He notes that the consensus report was signed by world authorities on attachment Ross Thompson, Karin Grossmann and Avi Sagi-Schwartz and the editor of the leading journal in the area, Howard Steele.

The very notion of a “primary parent” or “primary attachment” has come in for a battering in the fierce public discussion that has taken place over this issue. Many academic and media articles point out this doesn’t make sense given that most children under two living with single mothers at least occasionally and sometimes frequently stay overnight with other people – grandparents or other relatives, babysitters – plus spend long hours in childcare. There are also many cultures where shared care is normal in extended families.

For the last few years thousands of Australian fathers have had their contact with their young children limited to a few hours often spent wandering in parks or fast food restaurants. They have been forced to spend huge sums on lawyers, fighting to be able to care for their children overnight.

The McIntosh study is one of the major reasons they have not been successful, says Justin Dowd, a leading family lawyer and past president of the Law Society of NSW.

“It led to the belief, almost a presumption, that children under three should not spend overnight time with their non-resident parent. Faced with that research many fathers have been discouraged from even bringing applications for overnight time with very young children and the ones who have gone to court have often been disappointed to find that research being quoted against their application.”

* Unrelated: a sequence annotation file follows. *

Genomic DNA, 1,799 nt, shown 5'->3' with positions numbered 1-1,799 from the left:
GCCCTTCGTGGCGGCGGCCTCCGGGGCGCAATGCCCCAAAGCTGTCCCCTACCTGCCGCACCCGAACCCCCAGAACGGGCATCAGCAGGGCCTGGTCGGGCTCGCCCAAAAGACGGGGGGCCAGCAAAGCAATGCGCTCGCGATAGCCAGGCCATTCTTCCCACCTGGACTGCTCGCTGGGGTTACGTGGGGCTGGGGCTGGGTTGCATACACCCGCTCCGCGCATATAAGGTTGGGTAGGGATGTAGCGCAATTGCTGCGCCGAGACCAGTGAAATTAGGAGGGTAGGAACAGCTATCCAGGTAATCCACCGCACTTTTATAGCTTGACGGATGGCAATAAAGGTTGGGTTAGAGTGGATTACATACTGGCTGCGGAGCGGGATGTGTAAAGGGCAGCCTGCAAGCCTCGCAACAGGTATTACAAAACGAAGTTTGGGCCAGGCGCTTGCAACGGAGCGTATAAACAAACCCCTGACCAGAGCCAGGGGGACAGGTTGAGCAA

While many fathers will celebrate if that research finally loses the hold it has had on our family law system, others will be angry that it cost them years of being active fathers closely involved in the lives of their children. There are signs that the expert consensus paper may prove a game changer for many fathers trying to negotiate overnight care of young children. Diana Bryant, the Chief Justice of the Family Court, whilst stressing cases before the court are subject to individual assessment, says it is vitally important that “family consultants and experts giving evidence in family law proceedings, as well as judges, are familiar with the current research and differing views about it”.

She also expects the court’s family consultants to keep up to date with current debates: “They have been made aware of this particular issue in relation to overnights and young children.”